A musician who admitted to owning and sharing graphic images of child sexual abuse worked as a sound engineer on children’s television shows. Things has found.
Phillip Matthew Kusabs was sentenced to 12 months house arrest in North Shore District Court on May 19. He had previously admitted four charges of distributing child sexual abuse material and five representative charges of possession of similar videos and images.
His lawyers have asked the court to remove Kusab’s name from the sex offenders’ register. Judge Simon Maude has asked for written comments on the motion. Kusabs’ solicitor Marie Dyhrberg QC Things She could not comment on her client’s case.
However, coverage of the case has described Kusabs as a heavy metal musician Things has stated that he has worked as an audio engineer on children’s television shows for the past two decades.
It comes after sexual harassment and abuse in the screen industry was outed by the #MeToo movement. (Video first released June 2020).
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However, the nature of the casual work makes it difficult to trace his professional history Things was told he would not be available to work in the broader television industry until January 2022.
Court documents confirm that the charges leading to Kusab’s 2020 conviction were the first time he had appeared in court, meaning police checks carried out would not have worried potential employers.
Two production companies confirmed that they had used Kusabs on and off for a number of years to shoot children’s programs.
Kay Ellmers, Managing Director of Tūmanako Productions, narrates Things She was “deeply shocked and appalled” when she learned of Kusab’s insult.
“Between 2006 and 2012 Phil was signed by my company Tūmanako Productions on an ad hoc basis as a freelance recording engineer for a variety of projects including our Tamariki program ‘Mīharo’,” Ellmers said.
“We had strict health and safety procedures in all of our productions. The crew working with children underwent police screening and all Tamariki involved in the filming had kaitiaki (escorts) with them at all times.”
Ellmers said the company “never received anything other than positive feedback” about Kusab’s behavior or professional performance.
“It is a sobering reminder that it is impossible to detect individuals capable of this type of vile behavior and therefore underscores the importance of maintaining vigilance and robust health and safety measures at all times.”
Cinco Cine Productions CEO and Executive Producer Nicole Hoey confirmed that Kusabs was employed on shows including the long-running children’s show Pūkana in the early 2000s.
“Cino Cine follows Screen Safe Child Safety Guidelines, has escorts on set, and regularly reviews the Child Sexual Offenders Register before hiring contractors,” Hoey said in a statement.
“We encourage all productions that work with children to follow industry guidelines to protect our Tamariki.”
Screen Safe’s child safety guidelines recommend that each child be assigned a chaperone on duty “to reduce the risk of a child being left unattended” but that the chaperone-to-child ratio be no less than 1:4. Police checks for accompanying persons are also recommended.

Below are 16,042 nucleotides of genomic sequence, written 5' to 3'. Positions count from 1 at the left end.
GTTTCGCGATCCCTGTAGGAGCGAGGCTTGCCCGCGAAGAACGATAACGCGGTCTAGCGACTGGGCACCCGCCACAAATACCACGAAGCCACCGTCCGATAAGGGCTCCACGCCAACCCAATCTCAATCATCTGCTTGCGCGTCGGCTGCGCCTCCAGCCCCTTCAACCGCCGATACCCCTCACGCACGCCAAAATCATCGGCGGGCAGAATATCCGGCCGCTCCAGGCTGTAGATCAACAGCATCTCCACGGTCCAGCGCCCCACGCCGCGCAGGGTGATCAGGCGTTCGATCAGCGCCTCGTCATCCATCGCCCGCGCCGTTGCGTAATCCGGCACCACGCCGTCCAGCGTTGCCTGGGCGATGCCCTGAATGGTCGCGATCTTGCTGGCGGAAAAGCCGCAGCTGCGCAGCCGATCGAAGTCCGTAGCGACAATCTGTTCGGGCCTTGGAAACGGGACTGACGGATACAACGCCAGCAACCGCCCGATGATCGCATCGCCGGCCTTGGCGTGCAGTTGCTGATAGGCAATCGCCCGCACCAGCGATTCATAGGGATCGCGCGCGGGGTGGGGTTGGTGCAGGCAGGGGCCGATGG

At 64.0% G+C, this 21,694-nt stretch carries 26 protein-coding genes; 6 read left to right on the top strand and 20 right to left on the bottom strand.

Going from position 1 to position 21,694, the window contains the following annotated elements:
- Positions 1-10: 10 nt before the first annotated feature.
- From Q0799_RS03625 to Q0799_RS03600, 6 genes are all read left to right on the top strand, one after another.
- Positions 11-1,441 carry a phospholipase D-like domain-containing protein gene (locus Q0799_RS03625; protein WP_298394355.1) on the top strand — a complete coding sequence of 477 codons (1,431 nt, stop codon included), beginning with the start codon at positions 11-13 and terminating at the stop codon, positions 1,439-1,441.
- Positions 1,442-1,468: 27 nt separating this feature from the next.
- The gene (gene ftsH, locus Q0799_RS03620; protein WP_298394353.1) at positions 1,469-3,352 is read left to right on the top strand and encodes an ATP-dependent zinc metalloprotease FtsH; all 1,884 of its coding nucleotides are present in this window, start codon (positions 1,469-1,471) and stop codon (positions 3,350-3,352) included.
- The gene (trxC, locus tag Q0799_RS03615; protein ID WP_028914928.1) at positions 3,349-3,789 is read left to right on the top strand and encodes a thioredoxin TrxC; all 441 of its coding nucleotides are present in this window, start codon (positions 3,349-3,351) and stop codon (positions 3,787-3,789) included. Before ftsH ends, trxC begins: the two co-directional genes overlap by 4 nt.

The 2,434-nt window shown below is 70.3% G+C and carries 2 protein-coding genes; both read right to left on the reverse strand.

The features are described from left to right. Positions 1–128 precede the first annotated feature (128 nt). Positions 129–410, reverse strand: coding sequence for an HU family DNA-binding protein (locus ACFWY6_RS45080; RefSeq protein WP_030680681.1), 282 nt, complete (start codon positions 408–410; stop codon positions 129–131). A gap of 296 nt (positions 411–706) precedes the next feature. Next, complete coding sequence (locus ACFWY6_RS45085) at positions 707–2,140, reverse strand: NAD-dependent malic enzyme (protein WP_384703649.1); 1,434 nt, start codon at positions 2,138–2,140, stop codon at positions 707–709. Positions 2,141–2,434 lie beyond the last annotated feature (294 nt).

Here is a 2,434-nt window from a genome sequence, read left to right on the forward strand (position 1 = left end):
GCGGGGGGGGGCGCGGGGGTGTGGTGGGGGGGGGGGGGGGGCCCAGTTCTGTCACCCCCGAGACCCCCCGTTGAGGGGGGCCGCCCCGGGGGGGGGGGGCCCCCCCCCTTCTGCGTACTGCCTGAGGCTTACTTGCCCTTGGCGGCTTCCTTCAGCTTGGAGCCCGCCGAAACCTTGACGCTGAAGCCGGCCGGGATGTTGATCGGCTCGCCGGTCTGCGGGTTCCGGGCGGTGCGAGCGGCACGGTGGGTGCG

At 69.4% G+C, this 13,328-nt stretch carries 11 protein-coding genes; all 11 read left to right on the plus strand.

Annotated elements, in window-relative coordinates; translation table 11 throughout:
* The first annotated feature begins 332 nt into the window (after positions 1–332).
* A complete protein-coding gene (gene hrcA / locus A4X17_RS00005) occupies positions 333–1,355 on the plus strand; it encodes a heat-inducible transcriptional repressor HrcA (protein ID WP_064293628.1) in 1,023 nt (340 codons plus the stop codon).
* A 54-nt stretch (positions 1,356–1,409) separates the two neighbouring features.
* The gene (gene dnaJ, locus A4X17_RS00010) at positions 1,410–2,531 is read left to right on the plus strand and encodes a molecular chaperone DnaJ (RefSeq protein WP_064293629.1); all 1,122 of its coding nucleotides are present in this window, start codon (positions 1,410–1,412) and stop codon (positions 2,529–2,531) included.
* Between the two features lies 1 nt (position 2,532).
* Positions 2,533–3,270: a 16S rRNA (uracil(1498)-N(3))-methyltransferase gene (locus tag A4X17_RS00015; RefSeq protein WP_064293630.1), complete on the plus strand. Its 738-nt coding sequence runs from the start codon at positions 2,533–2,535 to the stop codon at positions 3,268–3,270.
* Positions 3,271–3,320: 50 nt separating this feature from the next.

Kusabs, 50, is best known in the death metal music world having played with a number of bands both in New Zealand and internationally.
A 2014 RNZ article credited him with founding the band Vassafor in the 1990s, which released a string of EPs and albums between 2006 and 2021. The article states that Vassafor have become one of New Zealand’s “most internationally respected extreme metal bands.”
After Kusabs appeared in court to admit to child molestation charges in February, several bands he worked with took to social media to condemn him, including Canadian band Blasphemy.
“This hired deputy has never shown us any sign of his unacceptable manner. Otherwise, this would have been dealt with swiftly and violently, as is usual in the blasphemy circle,” the band said on Facebook.
Vassafor’s record label appeared to throw the band out of its stable, posting that it had no idea of Kusab’s actions until news of his guilty plea broke.
“From now on, we will no longer endorse the individual or carry any of the band’s releases/merch,” the Iron Bonehead Productions post read. Things reached out to Vassafor for comment, but the band did not respond.
Court documents in Kusabs’ case show that he joined an online chat platform in September 2020 and shared four videos with other users. The documents included graphic descriptions of videos showing children as young as five or six being sexually abused by men.
When police searched Kusabs’ phone, they found hundreds of photos and videos of children being sexually abused.
The summary of facts states that the demand for pictures of children being sexually abused has led to further sexual abuse.
“Any sexual offense involving a child is appalling, but by photographing, filming and disseminating images and videos of the abuse, the victim is harassed every time their picture is viewed on the internet.
“The abused child carries the burden for the rest of his life.”